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BEACON Senior News - Western Colorado

7 tips on prepping for seasonal equipment changes

Nov 29, 2022 10:57AM ● By Debbie Mayster

After your lawn gets its last seasonal cut, it’s time to put away your summer power equipment and prepare for winter. But how and when you do so can save you time and money, suggests Kris Kiser, president and CEO of the Outdoor Power Equipment Institute (OPEI).

“Over the last few years, we’ve learned our outdoor spaces are more important than ever so making sure you’ve got the means to care for your yard is critical,” said Kiser. “Preparation is everything—understanding how to store equipment and get it serviced, how to operate it safely and how to ready your space to use that equipment.”

Here are a few tips to ensure proper equipment storage, maintenance and safe handling:

1. Review the owner’s manual. 

Know how to handle equipment safely including operation and shut-down procedures. If you’ve lose the manual, search for it online. Save a copy on your computer, so it can be consulted when needed.

2. Service all equipment. 

Before storing spring and summer equipment, drain and change engine oil, service the air filter and do other maintenance as directed by the owner’s manual. Take it to a small engine repair shop if you do not wish to service it yourself. Also, check your winter equipment to see if any maintenance and repairs are required.

3. Handle fuel properly. 

Unused fuel left in tanks over the winter can go stale and even damage equipment. Before storing, add fuel stabilizer to the tank, then run the equipment to distribute it. Turn the engine off, allow the machine to cool then restart and run until the tank is empty. For winter equipment, buy the recommended type of fuel no more than 30 days before use. Use fuel with no more than 10% ethanol in outdoor power equipment.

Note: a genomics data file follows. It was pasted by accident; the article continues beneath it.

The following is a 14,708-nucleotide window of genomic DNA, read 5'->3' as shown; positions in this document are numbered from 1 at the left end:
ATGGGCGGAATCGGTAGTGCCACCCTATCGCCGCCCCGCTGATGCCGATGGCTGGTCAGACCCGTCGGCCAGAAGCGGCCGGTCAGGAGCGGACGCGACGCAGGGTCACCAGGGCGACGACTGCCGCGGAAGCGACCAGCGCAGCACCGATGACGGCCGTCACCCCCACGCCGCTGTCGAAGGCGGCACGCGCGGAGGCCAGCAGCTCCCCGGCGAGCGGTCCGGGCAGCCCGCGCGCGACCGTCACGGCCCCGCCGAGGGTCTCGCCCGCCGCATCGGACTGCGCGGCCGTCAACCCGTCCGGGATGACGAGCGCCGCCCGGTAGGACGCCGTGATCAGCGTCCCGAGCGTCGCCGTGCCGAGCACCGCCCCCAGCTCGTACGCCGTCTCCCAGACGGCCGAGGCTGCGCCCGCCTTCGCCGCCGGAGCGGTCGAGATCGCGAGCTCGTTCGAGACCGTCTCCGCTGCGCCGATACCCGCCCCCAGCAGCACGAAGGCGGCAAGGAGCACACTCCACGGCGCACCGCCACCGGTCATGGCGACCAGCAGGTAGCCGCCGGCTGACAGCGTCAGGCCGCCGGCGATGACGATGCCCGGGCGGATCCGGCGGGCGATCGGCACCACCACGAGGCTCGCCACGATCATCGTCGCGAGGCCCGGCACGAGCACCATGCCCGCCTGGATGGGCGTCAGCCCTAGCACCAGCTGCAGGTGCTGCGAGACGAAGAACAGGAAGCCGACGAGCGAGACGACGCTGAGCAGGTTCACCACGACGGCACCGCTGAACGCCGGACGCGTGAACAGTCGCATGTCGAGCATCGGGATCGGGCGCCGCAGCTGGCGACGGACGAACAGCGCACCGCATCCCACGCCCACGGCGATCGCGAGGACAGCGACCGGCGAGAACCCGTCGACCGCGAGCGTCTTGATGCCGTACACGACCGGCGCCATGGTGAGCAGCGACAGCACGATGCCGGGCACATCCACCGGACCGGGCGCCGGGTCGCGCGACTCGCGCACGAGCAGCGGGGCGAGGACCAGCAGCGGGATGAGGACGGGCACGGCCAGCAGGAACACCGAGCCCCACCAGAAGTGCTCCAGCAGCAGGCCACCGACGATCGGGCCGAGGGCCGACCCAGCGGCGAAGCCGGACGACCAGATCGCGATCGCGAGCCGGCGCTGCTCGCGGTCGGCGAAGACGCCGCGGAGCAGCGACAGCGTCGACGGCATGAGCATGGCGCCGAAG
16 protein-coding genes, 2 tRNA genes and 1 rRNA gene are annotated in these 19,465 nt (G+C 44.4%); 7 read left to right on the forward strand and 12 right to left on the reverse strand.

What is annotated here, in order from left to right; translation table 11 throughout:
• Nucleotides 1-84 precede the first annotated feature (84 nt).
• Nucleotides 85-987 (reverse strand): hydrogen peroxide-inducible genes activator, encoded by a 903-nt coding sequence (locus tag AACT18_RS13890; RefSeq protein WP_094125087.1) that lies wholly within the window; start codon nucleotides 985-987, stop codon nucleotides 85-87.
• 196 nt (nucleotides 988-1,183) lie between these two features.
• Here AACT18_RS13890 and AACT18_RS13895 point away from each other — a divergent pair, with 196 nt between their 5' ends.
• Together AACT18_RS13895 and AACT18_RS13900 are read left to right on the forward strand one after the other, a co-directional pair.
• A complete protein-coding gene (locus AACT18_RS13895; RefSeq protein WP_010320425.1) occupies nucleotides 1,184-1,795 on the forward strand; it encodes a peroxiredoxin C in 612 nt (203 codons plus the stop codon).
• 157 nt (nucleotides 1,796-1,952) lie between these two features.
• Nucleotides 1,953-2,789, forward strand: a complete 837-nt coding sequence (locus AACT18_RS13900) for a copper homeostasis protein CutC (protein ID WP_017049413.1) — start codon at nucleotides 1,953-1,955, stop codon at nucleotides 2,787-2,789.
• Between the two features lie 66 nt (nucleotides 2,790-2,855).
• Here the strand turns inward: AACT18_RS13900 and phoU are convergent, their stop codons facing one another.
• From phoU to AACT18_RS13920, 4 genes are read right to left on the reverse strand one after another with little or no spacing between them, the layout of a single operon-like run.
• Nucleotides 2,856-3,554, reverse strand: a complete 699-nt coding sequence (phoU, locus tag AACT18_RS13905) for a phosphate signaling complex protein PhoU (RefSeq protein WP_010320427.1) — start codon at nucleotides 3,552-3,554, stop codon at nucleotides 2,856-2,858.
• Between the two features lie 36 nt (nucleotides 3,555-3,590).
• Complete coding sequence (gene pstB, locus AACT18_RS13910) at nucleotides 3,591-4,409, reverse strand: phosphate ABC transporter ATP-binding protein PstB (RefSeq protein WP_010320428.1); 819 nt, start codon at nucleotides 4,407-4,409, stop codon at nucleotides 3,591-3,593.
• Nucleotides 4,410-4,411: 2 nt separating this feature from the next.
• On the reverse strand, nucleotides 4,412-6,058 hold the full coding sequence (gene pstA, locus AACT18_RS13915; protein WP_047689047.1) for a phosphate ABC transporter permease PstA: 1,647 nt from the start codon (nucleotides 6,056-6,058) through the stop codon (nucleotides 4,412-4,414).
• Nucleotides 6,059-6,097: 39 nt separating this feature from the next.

4. Charge batteries. 

Remove and fully charge batteries before storing. Don’t store batteries on metal shelves or allow them to touch metal objects. Store them on plastic or wood shelves in a climate-controlled area.

5. Shelter equipment from winter weather. 

Store spring and summer equipment in a clean and dry place such as a garage, barn or shed. Winter equipment should be kept away from the elements, but be easily available for use.

6. Prepare, prepare, prepare.  

Make space to store larger yard items before the weather changes. Clean up your yard by removing sticks, debris, toys and other items that can damage or destroy equipment. 

7. Use generators with care.  

Never operate a generator indoors, in a garage, breezeway or under an open window. Install a carbon monoxide detector in your home and keep extra-long, heavy-duty weatherproof extension cords on hand to maintain a safe distance from the house or building.

Quick repair projects to prep your home for winter

Quick repair projects to prep your home for winter

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